Our approach to creating a community-centered school
If you haven’t worked with a Community School Liaison before, there are many different aspects of the role to consider. We do a little bit of everything: greeting students in the morning, helping families access information through technology workshops and translation support, providing backpacks, you name it. But a huge part of my role is cultivating partnerships within our school, across our associations and committees and with supportive organizations in our broader community so that students and families can access the resources they need.
As a community-centered school, one of the ways we show up for our families is through our many events. We have Wellness Night, Math Night and Literacy Night events, and in general, around 500 to 600 of our families join us for each. I know not every school has a Community School Liaison to spearhead this process, and even though I may hold a lot of the responsibilities for planning these events, it really is a collaborative process. No one can do this kind of work alone. It takes input from all the experts on our staff to make our programming a success. That’s why I want to recommend 5 strategies that you and your team could use to design an impactful family engagement plan for the coming year.
1. Inviting staff to plan an event and design activities
We’ve built in opportunities for staff to have input on all activities and the event schedule, ensuring that families have multiple ways to participate and interact with our team when they join us.
When it comes to our Math Nights, for example, there’s dedicated time for all of our math coaches to get together and design activities for everyone – kids and grown ups – to participate in. Then, we pass those details on to our administrators, who coordinate with our full staff and make sure everyone who is interested has an opportunity to sign up and support the event. Similarly for Literacy Night, our reading specialist and her team spearhead the activities and the schedule, and again we make sure to open it up so interested staff can sign up for supporting roles. Our team has built a strong sense of clarity and collaboration over time so that staff know exactly what’s being asked of them and the value that it holds for our community, and can find points of connection to their individual interests.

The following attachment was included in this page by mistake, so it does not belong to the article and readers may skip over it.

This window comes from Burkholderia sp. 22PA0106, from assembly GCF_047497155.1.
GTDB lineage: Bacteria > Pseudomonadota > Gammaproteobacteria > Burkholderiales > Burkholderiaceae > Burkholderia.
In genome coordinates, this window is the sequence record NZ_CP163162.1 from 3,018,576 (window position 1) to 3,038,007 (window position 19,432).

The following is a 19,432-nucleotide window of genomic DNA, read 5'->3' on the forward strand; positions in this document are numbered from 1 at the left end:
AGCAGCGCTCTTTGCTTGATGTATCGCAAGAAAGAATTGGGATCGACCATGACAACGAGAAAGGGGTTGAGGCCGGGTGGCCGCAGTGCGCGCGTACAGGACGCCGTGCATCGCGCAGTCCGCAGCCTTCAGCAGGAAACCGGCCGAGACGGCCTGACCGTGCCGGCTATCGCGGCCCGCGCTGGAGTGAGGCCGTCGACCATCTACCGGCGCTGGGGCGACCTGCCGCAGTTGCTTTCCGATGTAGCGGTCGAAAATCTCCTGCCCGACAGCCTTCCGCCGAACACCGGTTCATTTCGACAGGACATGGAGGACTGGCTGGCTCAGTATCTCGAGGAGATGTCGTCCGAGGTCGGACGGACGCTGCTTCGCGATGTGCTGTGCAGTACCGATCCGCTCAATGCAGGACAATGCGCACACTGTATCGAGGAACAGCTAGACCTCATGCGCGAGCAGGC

2. Building community partnerships
We use a slightly expanded process for unique events like our Family Market Day, because of the community partnerships and beyond-the-building participation that come into play. For Family Market Day, I’m coordinating with our local food bank, with family volunteers, high school volunteers and other partners to make it easy for families to access as many resources as possible – from fresh produce to community health offerings.
3. Showing families we’re centering them from the moment they walk in
No matter which event we’re planning, we think ahead about our families’ experience and bundle resources to make them easy and straightforward to access. That might mean having someone like me on hand at the sign-in table to provide translation services as needed. If our event is around dinner time, that might mean working with our community partners to provide a meal – removing one practical obstacle to attending. Bundling can also mean having to-go bags of resources ready right as families arrive, so we can get them into their hands in a seamless manner, and combining that with informational resources by inviting our community partners to table at our events. In principle, we want these resources to be impossible to miss and to clearly demonstrate to our families that we’re here for them in every way we can be. Centering that tangible support encourages our families to join us consistently, and to really see our school as a key center of community life.